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1949 Alfa Romeo 6C 2500 SS Villa d'Este
Why am I an Automotive Masterpiece?
L. Limited edition cars
no. 31 manufactured, no. 19 remaining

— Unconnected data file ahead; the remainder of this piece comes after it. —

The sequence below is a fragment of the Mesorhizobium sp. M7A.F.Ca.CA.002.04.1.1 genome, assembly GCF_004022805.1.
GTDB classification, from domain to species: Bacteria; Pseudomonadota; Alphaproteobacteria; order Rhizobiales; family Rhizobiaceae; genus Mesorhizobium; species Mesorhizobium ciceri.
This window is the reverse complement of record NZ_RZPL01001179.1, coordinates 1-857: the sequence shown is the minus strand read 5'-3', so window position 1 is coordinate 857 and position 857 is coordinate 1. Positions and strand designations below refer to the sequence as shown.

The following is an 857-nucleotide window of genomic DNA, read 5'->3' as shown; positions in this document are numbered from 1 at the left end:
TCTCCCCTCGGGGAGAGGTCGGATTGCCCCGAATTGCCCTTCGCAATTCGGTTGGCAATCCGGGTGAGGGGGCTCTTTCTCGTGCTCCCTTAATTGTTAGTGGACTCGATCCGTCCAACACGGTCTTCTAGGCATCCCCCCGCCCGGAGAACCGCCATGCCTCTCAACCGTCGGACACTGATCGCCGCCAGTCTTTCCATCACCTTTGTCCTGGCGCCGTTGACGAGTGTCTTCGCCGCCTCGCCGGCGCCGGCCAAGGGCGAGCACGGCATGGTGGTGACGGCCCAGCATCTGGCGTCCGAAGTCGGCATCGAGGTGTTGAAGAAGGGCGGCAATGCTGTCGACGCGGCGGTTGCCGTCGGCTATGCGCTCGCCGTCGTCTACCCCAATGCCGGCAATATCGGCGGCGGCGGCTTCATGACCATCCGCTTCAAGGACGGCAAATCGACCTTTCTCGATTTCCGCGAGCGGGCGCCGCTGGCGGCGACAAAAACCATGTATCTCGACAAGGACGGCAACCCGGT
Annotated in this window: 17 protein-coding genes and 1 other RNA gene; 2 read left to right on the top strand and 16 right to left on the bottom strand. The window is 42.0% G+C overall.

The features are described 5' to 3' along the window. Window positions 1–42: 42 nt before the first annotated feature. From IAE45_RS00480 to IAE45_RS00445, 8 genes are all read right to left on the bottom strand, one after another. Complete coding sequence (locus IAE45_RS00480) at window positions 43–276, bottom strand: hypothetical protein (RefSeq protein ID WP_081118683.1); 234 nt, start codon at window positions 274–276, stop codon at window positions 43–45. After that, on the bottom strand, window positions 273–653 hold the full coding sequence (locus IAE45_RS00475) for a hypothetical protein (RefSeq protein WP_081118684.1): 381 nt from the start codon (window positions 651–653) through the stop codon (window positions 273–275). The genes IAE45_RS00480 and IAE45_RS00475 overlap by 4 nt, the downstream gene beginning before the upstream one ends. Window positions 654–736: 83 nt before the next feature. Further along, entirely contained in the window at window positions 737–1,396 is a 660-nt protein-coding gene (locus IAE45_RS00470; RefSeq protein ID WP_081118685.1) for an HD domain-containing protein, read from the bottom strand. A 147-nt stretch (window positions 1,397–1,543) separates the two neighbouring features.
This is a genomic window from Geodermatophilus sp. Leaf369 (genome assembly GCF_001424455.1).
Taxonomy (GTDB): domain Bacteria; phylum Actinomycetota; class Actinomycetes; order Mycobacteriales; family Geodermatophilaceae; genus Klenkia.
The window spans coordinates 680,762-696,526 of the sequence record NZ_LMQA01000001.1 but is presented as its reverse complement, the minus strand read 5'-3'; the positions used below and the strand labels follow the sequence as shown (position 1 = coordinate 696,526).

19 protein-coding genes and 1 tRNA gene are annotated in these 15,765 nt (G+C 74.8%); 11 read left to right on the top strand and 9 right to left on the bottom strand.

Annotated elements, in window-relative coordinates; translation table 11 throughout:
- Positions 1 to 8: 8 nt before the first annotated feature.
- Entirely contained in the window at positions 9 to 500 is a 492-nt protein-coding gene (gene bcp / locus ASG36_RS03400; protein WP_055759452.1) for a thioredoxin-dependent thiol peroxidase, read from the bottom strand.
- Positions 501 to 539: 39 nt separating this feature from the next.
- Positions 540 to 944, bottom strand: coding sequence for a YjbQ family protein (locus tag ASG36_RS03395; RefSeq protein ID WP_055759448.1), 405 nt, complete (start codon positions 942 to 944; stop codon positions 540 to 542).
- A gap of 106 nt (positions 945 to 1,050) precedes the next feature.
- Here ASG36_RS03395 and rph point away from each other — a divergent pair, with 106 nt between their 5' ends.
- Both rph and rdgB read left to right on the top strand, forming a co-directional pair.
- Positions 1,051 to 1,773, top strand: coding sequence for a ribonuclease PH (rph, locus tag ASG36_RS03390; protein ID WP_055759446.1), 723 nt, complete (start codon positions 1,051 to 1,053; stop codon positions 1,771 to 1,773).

The history of Alfa Romeo coincides basically with that of the history of the automobile and features many stories and numerous cars. The Alfa Romeo 6C stands out amongst the most representative models – the cars of the beginning and the modern post-war ones, and the racing and touring cars. The long journey of the Alfa Romeo 6C lasted almost 25 years, accompanying Alfa Romeo industries from the 20s to the 50s. In the early 1920s, Vittorio Jano was commissioned with creating a lightweight, high-performance vehicle to replace the large and heavy RL and RM models. The Alfa Romeo 6C was not only a model, but a complete range of road, race, and sports cars, produced between 1927 and 1954. The "6C" name refers to the number of cylinders of the car's inline-six engine. The different models’ bodies were made by coachbuilders such as Castagna, James Young, Pinin Farina, Touring and Zagato. From 1933, an Alfa Romeo built body also became available; it was made in Portello. The car was introduced in April 1925 at the Salone dell'Automobile di Milano as the 6C 1500, since the 2-litre class - that led Alfa Romeo to win the Automobile World Championship in 1925 - changed into the 1.5-litre class for 1926’s race season. The production started in 1927, with the P2 Grand Prix car as a base model. The more powerful 6C 1750 was introduced in 1929 in Rome. It was produced in six series between 1929 and 1933. Most of the cars were sold as a bare-chassis, then bodied by coachbuilders. The 1750 quickly gained a reputation for winning races. In 1933, the new Alfa Romeo 6C 1900 version was introduced, with a displacement of 1917 cc and with a light alloy head – used here for the first time. The powerful 8C 2300s, despite their successes, remained reserved for races and, to satisfy the market’s request for a high-performance automobile sold at a lower price, Alfa Romeo introduced the 6C 2300 at the Salone dell’Auto di Milano in 1934, designed to replace the 6C 1900. That same year, three 6C 2300 Gran Turismo bodied by Carrozzeria Touring won the first three places at the 24 Ore di Pescara. Therefore, after the race, Alfa Romeo began to sell the model under the new “Pescara” name. The arrival of the 6C 2300 B was a real revolution, introducing a chassis with independent suspensions on the four wheels. This car was “the king of the hill” in the history of the Mille Miglia race from 1935 to 1938, and the various 6C models participated with true and proper teams, led by the most talented drivers of the time. The Alfa Romeo 6C 2300 was replaced by the 6C 2500, the last car in the series before World War II. When production resumed, after the war, many special versions were built, shown in concours d’elegance and still important as participants in races. If the 6C 2300 B of 1935 introduced great changes to the original 6C design, a direct link was established by the engine. The development of the 6C engine, begun in 1925, ended with the final 2.5-liter displacement, whose production continued until 1953, keeping the fundamental design by Vittorio Jano very clear. The presentation of the sedan version took place at the Berlin Motor Show, in 1939, and was followed by the long wheelbase version, intended for special applications. In 1942, a major transformation of the frame was introduced, stiffened by a central cross-beam in place of the previous parallel ones.The 6C 2500 Sport version, also presented in Berlin in 1939, was fitted with an engine derived from that of the 6C 2300 B Mille Miglia; the increase in displacement was obtained with a 2 mm larger bore. The Weber 36 DCR carburetor was the same of the Turismo model but with a different specification. 5.50x18 tires were mounted on wire wheels. In 1941, however, no Sport models were built: the production of war material had the upper hand. In 1942 the Sport version was also subjected to the same modification of the Turismo model chassis; the change beginning with frame no. 915119. Few cars were built in 1943 and 1944 due to the war. With the restart of production post-war, many chassis were supplied to external coachbuilders for the construction of custom-built cars. Pinin Farina and Touring had most of the orders, followed by Stabilimenti Farina, Ghia and Boneschi; Monviso, Castagna, Balbo's successors and the Swiss Graber each built only one car. An important thing to note, from a rib of the 6C 2500 Sport, the famous Super Sport version was born: it was a major development for competition, with a shortened chassis and three carburetors instead of a single one. The Super Sport, that was also born in 1939 as the racing-oriented 256 model (the number stands for 2.5 liters, 6 cylinders and reveals it’s Scuderia Ferrari origin), evolved into the Super Sport road car that would have a long life, until 1953, and its ultimate road-going expression in Carrozzeria Touring’s “Villa d'Este” coupe. The last example of the 6C 2500 Sport model was built, however, in 1950. The 2500 was the last version of the 6C series and was replaced by the Alfa Romeo 1900.